Uganda: an HIV-clouded pregnancy – and yet, a smile
Margret Achieng is HIV-positive and about to deliver. But, thanks to a new programme put in place with the support of the ICRC, her baby should not be infected. Iolanda Jaquemet reports from Northern Uganda.
On the threshold of a nearby hut, her mother-in-law is cooking cassava, while a couple of ducks waddle along. Margret's daughter, Grace Apio*, who is four, runs happily around the hut.Margret has grown up here, in the sprawling Bibia camp for internally displaced people, just 7 km from the Sudanese border. At the height of the conflict between the Lord's Resistance Army and the Ugandan government, the health centre had even closed its doors. Nonetheless, this is the place where the surviving members of Margret's family took refuge after her father, uncle and aunt had been killed. Margret was so young at the time that, she says, " I have nothing to compare my present life to. I do not remember anything else than the camp. "
A clean razor blade, cotton, disinfectant, a nice cloth to wrap around the mother after delivery, a plastic sheet to protect the bed and, most important, a high quality towel: these are the contents of the "mama kits" the ICRC is distributing to the health centres it supports. "The objective is to ensure a safe and hygienic delivery," explains the ICRC's Florence Aneko Ogwang. The clean razor blade for cutting the umbilical cord is critical in this respect: at home, the cord is often cut with a dirty knife or razor, increasing the risk of post-natal infection.
But what mothers like most are the thick towels and the bars of soap. "A bar like this costs 2,500 Ugandans shillings – 1.60 USD –, an amount most mothers in this region cannot afford. And it allows to wash the baby for two months," says Florence Ogwang. In a country which, with an average of 6.7 children per woman, has one of the highest birth rates worldwide, ensuring safe deliveries is critical.
Even though a majority of women in Northern Uganda still deliver at home, the proportion of births in health centres is slowly increasing. Better facilities, like the maternities the ICRC is building or rehabilitating, are one pull factor. Mama kits are another. At Arum health centre, Samson Ocaya, the clinic officer, remembers that "we started very poorly. Little by little though, the number of deliveries has increased and, last month, we had 67. Our midwives don't sleep at night anymore!"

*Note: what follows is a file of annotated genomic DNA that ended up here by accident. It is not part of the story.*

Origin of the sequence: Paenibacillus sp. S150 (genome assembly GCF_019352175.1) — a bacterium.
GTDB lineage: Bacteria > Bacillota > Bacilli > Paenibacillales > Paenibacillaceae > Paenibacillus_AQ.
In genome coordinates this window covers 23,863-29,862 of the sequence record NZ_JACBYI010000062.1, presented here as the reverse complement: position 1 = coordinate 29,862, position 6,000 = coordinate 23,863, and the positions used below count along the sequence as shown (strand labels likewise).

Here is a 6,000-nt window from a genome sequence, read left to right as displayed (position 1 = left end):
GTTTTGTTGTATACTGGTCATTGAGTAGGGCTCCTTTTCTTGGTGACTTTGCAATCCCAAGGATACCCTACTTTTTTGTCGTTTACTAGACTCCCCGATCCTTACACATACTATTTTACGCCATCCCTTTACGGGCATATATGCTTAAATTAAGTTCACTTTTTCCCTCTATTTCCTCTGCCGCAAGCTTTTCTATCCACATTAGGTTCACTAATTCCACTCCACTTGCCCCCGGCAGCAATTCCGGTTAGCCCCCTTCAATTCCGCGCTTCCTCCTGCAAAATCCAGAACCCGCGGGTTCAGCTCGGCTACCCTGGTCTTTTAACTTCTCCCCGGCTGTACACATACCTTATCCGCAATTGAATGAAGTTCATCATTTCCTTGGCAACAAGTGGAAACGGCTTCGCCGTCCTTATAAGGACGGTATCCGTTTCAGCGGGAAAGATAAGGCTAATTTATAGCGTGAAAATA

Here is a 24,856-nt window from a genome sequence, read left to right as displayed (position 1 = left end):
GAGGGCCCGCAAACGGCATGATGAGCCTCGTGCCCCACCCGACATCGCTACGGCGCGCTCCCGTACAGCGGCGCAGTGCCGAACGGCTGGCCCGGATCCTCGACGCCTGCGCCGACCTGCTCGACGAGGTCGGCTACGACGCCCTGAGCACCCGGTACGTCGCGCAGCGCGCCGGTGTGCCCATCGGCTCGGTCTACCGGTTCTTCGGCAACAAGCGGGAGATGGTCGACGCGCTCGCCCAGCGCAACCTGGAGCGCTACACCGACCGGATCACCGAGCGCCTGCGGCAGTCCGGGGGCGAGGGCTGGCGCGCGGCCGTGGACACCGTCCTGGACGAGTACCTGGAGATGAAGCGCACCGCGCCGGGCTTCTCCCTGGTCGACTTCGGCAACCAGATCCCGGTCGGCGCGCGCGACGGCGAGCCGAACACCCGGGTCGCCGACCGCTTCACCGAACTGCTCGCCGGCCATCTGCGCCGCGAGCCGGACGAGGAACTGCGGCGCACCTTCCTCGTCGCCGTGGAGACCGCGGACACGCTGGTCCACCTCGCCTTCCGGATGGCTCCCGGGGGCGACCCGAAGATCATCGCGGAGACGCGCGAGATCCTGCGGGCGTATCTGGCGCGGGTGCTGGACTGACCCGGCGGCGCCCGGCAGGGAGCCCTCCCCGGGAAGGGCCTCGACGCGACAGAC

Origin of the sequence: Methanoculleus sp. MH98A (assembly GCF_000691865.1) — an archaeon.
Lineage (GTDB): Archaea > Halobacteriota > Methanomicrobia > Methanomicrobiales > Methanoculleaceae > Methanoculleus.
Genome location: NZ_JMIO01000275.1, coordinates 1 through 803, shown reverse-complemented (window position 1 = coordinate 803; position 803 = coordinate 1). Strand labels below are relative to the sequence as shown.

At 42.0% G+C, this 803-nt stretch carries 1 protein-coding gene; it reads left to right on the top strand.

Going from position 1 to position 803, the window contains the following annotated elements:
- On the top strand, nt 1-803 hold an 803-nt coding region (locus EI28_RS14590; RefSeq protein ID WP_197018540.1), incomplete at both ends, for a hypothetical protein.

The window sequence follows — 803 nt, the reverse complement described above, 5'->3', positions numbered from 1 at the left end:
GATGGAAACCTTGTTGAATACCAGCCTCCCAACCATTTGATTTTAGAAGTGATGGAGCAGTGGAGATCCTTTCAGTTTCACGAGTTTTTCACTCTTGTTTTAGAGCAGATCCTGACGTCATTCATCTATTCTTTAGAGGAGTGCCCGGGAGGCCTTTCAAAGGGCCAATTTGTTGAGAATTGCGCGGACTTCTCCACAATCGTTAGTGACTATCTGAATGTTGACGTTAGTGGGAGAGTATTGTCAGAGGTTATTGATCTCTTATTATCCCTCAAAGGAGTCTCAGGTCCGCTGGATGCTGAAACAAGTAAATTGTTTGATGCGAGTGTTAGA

At Arum maternity, Grace Akot is resting on a bed covered with the bright yellow plastic sheet provided by the ICRC, her three-hour old son in her arms. At 24, this is her third baby, "but it is the first time I give birth in a clinic. I know it is safer. And then, it was really nice to get the mama kit."
Simple treatment keeps baby safe from HIV
Late in her pregnancy, she went to the health centre to be examined, vaccinated, and to receive " the mosquito nets they give to expectant mothers, and also to the husbands who agree to come. " She took the HIV test, too, offered on a voluntary basis under a national policy. Upon learning the result, she asked her husband to get tested. He refused.
Her child, though, need not be infected, thanks to a rela tively simple treatment. " These mothers have to take niverapine a few hours before delivery, to avoid transmitting the virus to their new-born baby, " explains Florence Aneko Ogwang, who is in charge of reproductive health at the ICRC in Gulu. " And the baby must receive niverapine syrup within 72 hours of birth " .
Medical staff are " fighting " , in many midwives'words, to convince as many women as possible, whatever their HIV status, to come and deliver in the health centres. Should that not be possible – because of labour at night when people do not dare travel around, or for any other reason – HIV-positive mothers are given a supply of niverapine to keep at home, and explained why they should absolutely bring the baby to the clinic before the 72 hours have elapsed.
There is an additional hitch. In theory, infected mothers should not breastfeed, because their milk can carry the virus. But, explains Florence Ogwang, " given the level of poverty in this area, there are hardly any other options. " And the risk of deadly diarrhoea, through the use of contaminated water for baby formula, is actually higher than the risk of transmitting the virus through the maternal milk.
Balancing the risks
On balance, " we counsel women to breastfeed for 4 months, then switch completely to solid foods, " adds Florence Ogwang. There should not be mixed feeding: in case of diarrhoea induced by solid foods, the inflammation in the intestines makes transmission of the HIV virus contained in the mother's milk easier.
The test and treatment – called Prevention of mother to child transmission, or PMTCT – has recently been introduced to three of the 14 health centres the ICRC supports in Northern Uganda, and two more should join soon.
Margret Achieng expects to give birth " any time now. I was told I should deliver at the health centre, and I will make sure I do. " How does she feel now? " Not as sad as I was in the beginning, because the nurse explained to me that I will get this medicine before and after the delivery, and my child will be HIV-negative. " Does she hope for a boy, after Grace Apio? A soft smile comes to her pretty face: " I will take what God gives me. "
* Not their real names